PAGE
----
Category Archives: Insurance Law News

New York State Department of Insurance Fines UnitedHealth

The New York Insurance Department, now known as the Department of Financial Services, has fined Oxford (UnitedHealth) $665,000. The Department released a stipulated order in which Oxford, owned and controlled by UnitedHealth, has admitted to various regulatory violations. The violations involve either failing to issue Explanation of Benefits Forms or […]

Insurance Brokers Can Be Liable for Both Breach of Contract and Negligence

A ruling by the Appellate Division in New York concluded that insurance brokers can now be held liable to their clients on a negligence theory for failing to obtain an insurance policy to cover a loss that the broker was hired to cover. Prior to this decision, the law was […]

Bill Signed Into Law Stops Claim Denials Based on Late Notice

New York’s Governor signed into law a long-awaited bill that will prevent insurance companies from denying claims when they believe the policyholder was “late” in reporting the loss. New York was the last state in the country to maintain a harsh rule that allowed claims to be denied completely based […]

Governor Spitzer Issues a Veto on Late Notice Bill

In an unexpected twist, Governor Spitzer rejected a long-awaited bill that would no longer allow insurance companies to deny claims based on “late” filing of the claim. He asked the Legislature to make certain improvements and revisions to the bill but did indeed embrace the concept that such a law […]

Long Awaited Legislative Victory in New York—Will Denials for Late Notice Be Dead?

Both houses of the New York Legislature have passed a bill that would prohibit insurance companies from denying claims based on alleged late filing of the claim (late notice). The late notice defense has been one of the most harsh and unfair bases for claim denials in New York. Claims […]

Court Ruling Requires Insurance Companies to Pay Benefits to People with Preexisting Conditions

In a key court ruling, New York’s highest court ruled that disability insurers must pay claimants under group policies who have preexisting conditions. The insurance company may only exclude the first 12 months of payments, but must make full payment after that, starting the 13th month of a long-term disability. […]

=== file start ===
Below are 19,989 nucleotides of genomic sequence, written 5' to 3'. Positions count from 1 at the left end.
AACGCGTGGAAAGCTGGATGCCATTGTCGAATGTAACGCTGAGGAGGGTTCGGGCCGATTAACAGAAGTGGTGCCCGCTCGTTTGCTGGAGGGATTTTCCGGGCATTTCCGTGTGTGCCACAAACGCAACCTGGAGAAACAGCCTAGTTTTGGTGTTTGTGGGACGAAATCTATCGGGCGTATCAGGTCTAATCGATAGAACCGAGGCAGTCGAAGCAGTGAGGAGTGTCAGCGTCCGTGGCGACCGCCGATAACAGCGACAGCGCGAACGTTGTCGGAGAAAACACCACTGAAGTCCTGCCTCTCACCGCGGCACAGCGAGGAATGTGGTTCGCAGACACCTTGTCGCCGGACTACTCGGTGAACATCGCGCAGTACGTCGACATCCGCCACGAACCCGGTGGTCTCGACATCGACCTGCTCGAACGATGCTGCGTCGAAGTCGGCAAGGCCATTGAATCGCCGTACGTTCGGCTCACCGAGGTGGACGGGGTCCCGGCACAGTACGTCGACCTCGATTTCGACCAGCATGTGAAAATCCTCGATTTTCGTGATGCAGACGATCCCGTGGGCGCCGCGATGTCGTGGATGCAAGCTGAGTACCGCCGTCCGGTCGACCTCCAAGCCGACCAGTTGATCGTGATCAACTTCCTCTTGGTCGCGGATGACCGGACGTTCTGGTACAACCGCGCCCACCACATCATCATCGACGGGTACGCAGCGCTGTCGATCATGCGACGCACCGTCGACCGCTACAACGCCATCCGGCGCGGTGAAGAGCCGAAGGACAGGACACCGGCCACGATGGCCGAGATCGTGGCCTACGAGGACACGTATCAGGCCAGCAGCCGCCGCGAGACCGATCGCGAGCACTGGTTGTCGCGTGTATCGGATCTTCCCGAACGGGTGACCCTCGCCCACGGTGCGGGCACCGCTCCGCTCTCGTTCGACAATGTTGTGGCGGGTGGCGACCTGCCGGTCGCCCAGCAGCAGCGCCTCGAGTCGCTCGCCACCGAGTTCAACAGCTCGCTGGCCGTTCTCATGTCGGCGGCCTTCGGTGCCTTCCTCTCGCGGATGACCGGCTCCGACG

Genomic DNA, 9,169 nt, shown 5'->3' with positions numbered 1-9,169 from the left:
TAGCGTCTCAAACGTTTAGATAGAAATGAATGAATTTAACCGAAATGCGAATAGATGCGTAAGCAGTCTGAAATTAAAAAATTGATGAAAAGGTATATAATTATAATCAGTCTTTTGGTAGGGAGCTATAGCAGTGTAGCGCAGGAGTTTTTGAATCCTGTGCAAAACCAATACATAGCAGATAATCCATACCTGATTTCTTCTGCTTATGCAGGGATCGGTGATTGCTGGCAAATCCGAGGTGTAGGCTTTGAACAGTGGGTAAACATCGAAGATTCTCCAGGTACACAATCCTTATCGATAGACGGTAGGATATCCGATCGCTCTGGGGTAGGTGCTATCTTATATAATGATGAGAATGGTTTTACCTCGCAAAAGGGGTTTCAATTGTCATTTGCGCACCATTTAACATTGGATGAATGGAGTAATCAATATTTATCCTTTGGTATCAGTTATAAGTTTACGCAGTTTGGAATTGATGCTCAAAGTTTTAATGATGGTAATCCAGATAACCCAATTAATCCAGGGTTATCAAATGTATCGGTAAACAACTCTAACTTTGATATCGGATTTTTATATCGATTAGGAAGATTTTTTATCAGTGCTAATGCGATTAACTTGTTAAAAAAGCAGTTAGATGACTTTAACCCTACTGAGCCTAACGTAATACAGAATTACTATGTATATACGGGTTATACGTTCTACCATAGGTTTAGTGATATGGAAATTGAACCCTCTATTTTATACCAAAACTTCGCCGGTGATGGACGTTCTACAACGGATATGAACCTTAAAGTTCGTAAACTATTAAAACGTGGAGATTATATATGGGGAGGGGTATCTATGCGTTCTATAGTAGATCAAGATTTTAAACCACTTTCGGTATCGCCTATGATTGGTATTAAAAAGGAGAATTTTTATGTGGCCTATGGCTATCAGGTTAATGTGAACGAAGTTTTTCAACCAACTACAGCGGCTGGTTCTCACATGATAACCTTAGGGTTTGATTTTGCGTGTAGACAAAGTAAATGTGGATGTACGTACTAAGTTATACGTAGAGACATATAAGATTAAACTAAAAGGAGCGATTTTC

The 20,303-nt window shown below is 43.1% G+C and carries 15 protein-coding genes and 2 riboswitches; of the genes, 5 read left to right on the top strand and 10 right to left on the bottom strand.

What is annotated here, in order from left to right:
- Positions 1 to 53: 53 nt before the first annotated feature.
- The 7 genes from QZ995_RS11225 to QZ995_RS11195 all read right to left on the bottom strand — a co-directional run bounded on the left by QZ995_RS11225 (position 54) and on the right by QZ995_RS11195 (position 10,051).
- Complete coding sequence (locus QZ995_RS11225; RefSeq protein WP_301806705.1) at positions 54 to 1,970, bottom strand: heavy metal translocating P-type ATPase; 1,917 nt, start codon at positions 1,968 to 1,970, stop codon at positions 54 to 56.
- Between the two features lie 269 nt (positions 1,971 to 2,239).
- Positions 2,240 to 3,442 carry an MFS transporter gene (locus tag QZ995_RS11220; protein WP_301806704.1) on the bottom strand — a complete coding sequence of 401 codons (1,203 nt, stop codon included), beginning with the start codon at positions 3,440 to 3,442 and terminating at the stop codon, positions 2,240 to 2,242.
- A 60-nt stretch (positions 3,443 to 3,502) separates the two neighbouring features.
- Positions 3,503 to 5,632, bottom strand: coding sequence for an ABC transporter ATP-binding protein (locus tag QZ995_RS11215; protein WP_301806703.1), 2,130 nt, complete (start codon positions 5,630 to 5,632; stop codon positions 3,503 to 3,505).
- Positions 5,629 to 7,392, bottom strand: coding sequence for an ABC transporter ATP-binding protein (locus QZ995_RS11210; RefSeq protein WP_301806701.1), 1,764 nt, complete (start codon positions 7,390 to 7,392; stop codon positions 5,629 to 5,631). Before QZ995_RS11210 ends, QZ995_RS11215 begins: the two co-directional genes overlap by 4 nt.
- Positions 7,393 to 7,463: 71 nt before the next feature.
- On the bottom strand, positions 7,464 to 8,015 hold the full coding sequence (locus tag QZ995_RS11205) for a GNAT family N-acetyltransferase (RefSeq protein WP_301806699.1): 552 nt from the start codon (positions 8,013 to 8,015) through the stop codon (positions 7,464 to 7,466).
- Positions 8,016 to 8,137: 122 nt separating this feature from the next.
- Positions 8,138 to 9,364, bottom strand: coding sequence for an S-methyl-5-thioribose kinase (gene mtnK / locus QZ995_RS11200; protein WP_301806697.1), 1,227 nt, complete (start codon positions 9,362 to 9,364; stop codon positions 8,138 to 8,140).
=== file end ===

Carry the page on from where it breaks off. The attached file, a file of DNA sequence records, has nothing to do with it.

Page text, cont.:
Predicted Problems with Long-Term Care Insurance Claims Beginning to Surface

When the nations’ life, health and disability insurers began to lose money on their book of disability insurance business, they turned to increased sales of long-term care insurance to beef up their balance sheets. But as The New York Times has reported, as the claims have now begun to come […]

Recent Ruling by New York State to Invalidate Discretionary Clauses

Firm Believes Thousands of Policyholders Will Be Aided by Decision. In a landmark ruling, the New York State Insurance Department (Discretionary Clauses) has taken critical action to help thousands of New Yorkers who file health and disability insurance claims under policies purchased by their employers. In issuing a Circular Letter, […]

New York High Court Bars Stacking in Lead Exposure Case

Although an infant’s exposure to lead paint spanned three consecutive years in which a building owner carried liability insurance, coverage is limited to one annual policy limit, the New York Court of Appeals affirmed Oct. 25 (Christopher Hiraldo, et al. v. Allstate Insurance Co., et al., No. 139, N.Y. App.; […]

Water Exclusions for Katrina May Be Invalidated

The Mississippi Attorney General filed a lawsuit seeking to prohibit insurers from using water exclusions to deny coverage to property owners whose homes were destroyed or damaged by Hurricane Katrina (Jim Hood, Attorney General for the State of Mississippi, ex rel. the State of Mississippi v. Mississippi Farm Bureau Insurance, […]